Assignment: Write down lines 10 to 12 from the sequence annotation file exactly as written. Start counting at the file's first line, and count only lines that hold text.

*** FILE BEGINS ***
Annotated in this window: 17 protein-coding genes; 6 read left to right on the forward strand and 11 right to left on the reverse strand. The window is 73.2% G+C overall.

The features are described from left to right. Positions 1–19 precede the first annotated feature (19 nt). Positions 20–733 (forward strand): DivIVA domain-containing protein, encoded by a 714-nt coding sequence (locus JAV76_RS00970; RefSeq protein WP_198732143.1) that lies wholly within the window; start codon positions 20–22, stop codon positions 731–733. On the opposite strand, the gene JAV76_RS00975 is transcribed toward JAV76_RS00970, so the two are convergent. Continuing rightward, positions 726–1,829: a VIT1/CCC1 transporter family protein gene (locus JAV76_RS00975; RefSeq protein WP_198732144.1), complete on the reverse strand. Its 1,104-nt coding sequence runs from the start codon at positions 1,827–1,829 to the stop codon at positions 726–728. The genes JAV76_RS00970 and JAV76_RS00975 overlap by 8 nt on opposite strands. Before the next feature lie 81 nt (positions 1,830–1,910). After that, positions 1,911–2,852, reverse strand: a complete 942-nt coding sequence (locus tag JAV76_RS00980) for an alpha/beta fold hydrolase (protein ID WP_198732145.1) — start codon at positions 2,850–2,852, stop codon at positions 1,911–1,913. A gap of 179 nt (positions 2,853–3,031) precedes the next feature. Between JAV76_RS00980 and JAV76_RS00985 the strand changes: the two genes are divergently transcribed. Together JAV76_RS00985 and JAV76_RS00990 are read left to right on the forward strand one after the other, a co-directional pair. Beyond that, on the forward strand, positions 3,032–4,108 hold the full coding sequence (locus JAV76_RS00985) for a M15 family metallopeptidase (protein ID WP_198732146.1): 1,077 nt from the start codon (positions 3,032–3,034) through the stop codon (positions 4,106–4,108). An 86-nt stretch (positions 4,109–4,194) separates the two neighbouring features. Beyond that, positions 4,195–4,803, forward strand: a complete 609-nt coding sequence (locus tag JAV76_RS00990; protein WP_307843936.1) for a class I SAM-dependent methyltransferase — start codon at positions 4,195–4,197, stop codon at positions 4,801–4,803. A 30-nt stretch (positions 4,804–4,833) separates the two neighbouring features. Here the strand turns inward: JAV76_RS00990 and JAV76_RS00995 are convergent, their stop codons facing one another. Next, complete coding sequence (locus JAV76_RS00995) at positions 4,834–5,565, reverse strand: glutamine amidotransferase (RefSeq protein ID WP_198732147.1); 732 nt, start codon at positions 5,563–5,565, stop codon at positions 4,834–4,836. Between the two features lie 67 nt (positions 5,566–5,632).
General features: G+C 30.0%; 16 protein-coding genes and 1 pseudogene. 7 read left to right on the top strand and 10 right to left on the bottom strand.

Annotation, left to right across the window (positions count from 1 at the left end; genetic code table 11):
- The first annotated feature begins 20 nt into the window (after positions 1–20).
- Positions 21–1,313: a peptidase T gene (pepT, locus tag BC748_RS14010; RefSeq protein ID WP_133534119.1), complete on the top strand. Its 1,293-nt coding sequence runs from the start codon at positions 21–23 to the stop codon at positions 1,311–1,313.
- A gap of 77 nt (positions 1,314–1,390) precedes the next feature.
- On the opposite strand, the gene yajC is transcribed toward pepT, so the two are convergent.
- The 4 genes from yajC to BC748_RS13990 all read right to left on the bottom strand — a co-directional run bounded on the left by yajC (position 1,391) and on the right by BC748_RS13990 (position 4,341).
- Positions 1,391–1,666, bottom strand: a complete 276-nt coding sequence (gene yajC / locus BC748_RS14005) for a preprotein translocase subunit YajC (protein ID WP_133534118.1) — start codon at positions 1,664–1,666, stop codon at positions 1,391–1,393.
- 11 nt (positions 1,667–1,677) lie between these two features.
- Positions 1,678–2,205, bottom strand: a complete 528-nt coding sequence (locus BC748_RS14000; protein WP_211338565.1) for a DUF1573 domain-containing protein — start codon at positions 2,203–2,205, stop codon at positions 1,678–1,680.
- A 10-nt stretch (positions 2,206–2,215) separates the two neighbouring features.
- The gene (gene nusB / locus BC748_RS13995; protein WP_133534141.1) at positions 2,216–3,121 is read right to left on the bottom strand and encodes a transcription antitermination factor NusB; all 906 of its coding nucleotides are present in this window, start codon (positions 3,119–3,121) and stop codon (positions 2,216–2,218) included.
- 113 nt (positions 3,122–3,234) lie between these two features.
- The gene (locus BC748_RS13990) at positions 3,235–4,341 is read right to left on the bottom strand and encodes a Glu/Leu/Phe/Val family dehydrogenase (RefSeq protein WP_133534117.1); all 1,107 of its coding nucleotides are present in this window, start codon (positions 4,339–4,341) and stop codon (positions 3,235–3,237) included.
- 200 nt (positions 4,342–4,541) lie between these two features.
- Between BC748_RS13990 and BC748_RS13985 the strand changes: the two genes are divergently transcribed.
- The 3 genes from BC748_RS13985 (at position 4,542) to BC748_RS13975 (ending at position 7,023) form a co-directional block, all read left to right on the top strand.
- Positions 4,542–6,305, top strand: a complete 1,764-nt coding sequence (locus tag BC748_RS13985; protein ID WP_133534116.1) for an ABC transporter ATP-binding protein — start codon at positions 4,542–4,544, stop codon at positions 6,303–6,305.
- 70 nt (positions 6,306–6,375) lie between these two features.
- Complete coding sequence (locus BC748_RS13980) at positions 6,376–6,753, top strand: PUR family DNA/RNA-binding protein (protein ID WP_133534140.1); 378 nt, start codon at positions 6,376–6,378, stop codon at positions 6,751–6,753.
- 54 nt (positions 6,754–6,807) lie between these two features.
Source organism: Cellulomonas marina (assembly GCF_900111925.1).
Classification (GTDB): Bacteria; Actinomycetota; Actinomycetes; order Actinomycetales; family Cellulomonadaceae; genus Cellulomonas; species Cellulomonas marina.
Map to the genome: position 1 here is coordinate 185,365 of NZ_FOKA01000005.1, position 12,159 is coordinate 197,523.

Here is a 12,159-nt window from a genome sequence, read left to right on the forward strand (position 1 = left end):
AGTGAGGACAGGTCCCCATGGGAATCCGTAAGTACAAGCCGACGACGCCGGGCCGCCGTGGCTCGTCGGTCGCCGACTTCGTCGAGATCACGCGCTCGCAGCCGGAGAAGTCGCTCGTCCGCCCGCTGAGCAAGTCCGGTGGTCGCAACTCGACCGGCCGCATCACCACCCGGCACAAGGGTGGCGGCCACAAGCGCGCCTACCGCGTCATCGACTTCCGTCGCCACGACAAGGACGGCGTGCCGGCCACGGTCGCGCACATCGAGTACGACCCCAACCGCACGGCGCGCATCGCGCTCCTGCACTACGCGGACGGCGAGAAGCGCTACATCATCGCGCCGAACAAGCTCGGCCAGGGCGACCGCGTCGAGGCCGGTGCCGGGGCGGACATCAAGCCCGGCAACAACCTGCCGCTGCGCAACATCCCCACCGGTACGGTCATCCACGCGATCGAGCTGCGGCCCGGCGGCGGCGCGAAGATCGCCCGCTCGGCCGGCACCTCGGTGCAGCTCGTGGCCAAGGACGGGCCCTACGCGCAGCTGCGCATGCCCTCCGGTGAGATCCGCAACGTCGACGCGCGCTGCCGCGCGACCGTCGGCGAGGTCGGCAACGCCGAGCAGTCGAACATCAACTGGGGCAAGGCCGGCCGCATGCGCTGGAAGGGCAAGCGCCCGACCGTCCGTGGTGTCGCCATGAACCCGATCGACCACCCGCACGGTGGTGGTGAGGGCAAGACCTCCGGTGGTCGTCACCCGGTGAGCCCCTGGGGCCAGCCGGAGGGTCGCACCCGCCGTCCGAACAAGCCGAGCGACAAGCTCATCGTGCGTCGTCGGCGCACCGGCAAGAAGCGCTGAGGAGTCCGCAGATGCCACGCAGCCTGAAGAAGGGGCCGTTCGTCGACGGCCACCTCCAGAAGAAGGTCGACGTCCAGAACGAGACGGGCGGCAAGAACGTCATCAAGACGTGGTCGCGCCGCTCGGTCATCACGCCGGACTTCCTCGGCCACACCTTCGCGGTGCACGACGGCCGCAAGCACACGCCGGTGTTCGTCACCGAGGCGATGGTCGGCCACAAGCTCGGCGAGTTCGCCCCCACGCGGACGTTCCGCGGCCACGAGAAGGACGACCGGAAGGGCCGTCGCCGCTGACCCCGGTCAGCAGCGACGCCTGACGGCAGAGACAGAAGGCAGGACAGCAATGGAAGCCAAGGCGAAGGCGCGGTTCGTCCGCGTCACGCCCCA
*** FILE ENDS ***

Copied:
- Positions 1,391–1,666, bottom strand: a complete 276-nt coding sequence (gene yajC / locus BC748_RS14005) for a preprotein translocase subunit YajC (protein ID WP_133534118.1) — start codon at positions 1,664–1,666, stop codon at positions 1,391–1,393.
- 11 nt (positions 1,667–1,677) lie between these two features.
- Positions 1,678–2,205, bottom strand: a complete 528-nt coding sequence (locus BC748_RS14000; protein WP_211338565.1) for a DUF1573 domain-containing protein — start codon at positions 2,203–2,205, stop codon at positions 1,678–1,680.